Buffon is best remembered for his Histoire naturelle, générale et particulière (1749–1788: in 36 volumes; an additional volume based on his notes appeared in 1789). Originally intended to cover all three "kingdoms" of nature, the Histoire naturelle ended up being limited to the animal and mineral kingdoms, but Buffon's view of natural history as a broad and necessarily theoretical enterprise ensured that the Histoire naturelle was anything but narrow. "Written in a brilliant style, this work was read ... by every educated person in Europe."[1] Those who assisted him in the production of this great work included Louis-Jean-Marie Daubenton, Philibert Guéneau de Montbeillard, and Gabriel-Léopold Bexon, along with numerous artists. Buffon's Histoire naturelle was translated into many different languages, making him one of the most widely read authors of the day, a rival to Montesquieu, Rousseau, and Voltaire.[3] He questioned the usefulness of mathematics, criticized Carl Linnaeus's taxonomical approach to natural history, outlined a history of the earth with little relation to the Biblical account, and proposed a theory of reproduction that ran counter to the prevailing theory of pre-existence. The early volumes were condemned by the Faculty of Theology at the Sorbonne. Buffon published a retraction, but he continued publishing the offending volumes without any change.

Statue of Buffon in the Jardin des Plantes

In the course of his examination of the animal world, Buffon noted that despite similar environments, different regions have distinct plants and animals, a concept later known as Buffon's Law, widely considered the first principle of biogeography. He made the suggestion that species may have both "improved" and "degenerated" after dispersing from a center of creation. In volume 14, in particular, he argued that all the world's quadrupeds had developed from an original set of just thirty-eight quadrupeds.[4] On this basis, he is sometimes considered a "transformist" and a precursor of Darwin. He also asserted that climate change may have facilitated the worldwide spread of species from their centers of origin. Still, interpreting his ideas on the subject is not simple, for he returned to topics many times in the course of his work.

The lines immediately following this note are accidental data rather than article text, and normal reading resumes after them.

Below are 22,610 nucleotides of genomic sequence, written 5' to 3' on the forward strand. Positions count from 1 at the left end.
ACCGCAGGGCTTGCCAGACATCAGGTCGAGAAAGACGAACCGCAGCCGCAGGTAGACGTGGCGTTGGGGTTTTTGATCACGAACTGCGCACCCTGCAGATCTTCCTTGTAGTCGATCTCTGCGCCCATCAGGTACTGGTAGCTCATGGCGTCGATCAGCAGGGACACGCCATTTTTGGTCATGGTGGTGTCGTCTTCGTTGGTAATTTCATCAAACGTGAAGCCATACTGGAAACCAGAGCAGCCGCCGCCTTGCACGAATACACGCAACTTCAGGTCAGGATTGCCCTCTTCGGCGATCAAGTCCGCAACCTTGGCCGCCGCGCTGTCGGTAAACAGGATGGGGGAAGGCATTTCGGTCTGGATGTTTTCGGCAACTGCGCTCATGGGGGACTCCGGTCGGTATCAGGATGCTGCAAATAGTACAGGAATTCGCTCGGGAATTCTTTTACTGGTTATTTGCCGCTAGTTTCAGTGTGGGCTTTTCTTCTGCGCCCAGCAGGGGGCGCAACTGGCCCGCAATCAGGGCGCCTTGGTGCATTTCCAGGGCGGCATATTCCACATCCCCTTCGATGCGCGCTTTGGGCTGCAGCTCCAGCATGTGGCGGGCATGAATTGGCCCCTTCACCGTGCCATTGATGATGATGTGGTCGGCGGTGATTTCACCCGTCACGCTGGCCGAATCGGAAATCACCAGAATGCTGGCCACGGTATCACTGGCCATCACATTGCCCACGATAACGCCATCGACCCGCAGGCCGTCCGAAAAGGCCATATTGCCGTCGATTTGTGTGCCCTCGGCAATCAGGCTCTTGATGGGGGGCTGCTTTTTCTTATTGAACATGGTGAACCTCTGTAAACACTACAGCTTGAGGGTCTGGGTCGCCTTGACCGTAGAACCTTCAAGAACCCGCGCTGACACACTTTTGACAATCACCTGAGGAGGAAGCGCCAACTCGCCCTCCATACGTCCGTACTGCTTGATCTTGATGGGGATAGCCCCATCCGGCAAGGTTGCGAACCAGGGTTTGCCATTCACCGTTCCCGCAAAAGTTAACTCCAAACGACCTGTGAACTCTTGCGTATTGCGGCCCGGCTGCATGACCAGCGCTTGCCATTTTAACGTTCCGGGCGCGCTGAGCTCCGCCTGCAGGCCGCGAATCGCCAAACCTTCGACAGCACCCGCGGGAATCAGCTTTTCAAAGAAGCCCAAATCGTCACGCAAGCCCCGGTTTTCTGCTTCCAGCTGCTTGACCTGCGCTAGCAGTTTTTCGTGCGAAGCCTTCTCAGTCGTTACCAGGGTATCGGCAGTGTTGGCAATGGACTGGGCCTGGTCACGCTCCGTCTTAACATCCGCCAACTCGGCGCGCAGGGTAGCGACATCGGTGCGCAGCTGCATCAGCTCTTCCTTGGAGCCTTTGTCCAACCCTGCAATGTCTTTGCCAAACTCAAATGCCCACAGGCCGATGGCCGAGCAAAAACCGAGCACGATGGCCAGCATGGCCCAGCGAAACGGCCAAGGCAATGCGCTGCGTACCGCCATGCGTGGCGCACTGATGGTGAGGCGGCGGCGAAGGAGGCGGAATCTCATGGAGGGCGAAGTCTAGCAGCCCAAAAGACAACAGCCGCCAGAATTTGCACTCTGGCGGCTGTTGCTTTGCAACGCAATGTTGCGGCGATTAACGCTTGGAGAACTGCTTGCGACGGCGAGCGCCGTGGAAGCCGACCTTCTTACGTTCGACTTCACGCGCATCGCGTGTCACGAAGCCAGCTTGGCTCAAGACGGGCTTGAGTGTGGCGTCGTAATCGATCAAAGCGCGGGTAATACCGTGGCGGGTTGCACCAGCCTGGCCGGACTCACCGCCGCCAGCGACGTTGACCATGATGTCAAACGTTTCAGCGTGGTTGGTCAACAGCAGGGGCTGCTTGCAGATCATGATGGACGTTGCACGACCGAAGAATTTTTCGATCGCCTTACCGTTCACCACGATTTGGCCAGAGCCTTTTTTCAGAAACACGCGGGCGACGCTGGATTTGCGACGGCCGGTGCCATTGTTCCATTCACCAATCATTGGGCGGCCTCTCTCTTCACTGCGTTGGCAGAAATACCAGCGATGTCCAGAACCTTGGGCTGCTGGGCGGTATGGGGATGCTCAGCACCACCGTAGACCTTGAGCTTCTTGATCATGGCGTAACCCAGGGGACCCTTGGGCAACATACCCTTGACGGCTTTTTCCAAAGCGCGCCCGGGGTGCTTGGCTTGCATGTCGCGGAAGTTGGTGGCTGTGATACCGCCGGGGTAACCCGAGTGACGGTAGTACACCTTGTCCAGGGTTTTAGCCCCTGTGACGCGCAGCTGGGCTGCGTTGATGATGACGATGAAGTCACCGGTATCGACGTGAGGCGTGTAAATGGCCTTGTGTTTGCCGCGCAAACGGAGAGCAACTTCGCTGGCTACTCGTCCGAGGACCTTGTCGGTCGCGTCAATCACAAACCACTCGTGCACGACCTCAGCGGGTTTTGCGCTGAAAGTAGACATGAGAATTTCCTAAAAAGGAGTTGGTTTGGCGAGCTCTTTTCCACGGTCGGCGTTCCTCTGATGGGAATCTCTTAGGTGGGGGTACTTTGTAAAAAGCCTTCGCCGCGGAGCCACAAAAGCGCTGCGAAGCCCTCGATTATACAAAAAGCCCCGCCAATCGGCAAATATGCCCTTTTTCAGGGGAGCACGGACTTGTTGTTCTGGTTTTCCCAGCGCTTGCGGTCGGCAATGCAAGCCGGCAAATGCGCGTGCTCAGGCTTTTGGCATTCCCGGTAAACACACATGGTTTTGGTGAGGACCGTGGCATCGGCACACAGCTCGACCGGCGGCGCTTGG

Buffon considered the similarities between humans and apes, but ultimately rejected the possibility of a common ancestry. He debated with James Burnett, Lord Monboddo on the relationship of the primates to man, Monboddo insisting, against Buffon, on a close relationship.[5]

At one point, Buffon propounded a theory that nature in the New World was inferior to that of Eurasia. He argued that the Americas were lacking in large and powerful creatures, and that even the people were less virile than their European counterparts. He ascribed this inferiority to the marsh odors and dense forests of the American continent. These remarks so incensed Thomas Jefferson that he dispatched twenty soldiers to the New Hampshire woods to find a bull moose for Buffon as proof of the "stature and majesty of American quadrapeds."[6] Buffon later admitted his error.

In Les époques de la nature (1778) Buffon discussed the origins of the solar system, speculating that the planets had been created by a comet's collision with the sun.[7] He also suggested that the earth originated much earlier than 4004 BC, the date famously determined by Archbishop James Ussher. Basing his figures on the cooling rate of iron, he calculated that the age of the earth was 75,000 years. Once again, his ideas were condemned by the Sorbonne, and once he again he issued a retraction to avoid further problems.[8]

Relevance to modern biology

Charles Darwin wrote in his preliminary historical sketch added to the third edition of On the Origin of Species: "Passing over... Buffon, with whose writings I am not familiar." Then, from the fourth edition onwards, he amended this to say that "the first author who in modern times has treated it [evolution] in a scientific spirit was Buffon. But as his opinions fluctuated greatly at different periods, and as he does not enter on the causes or means of the transformation of species, I need not here enter on details." [9]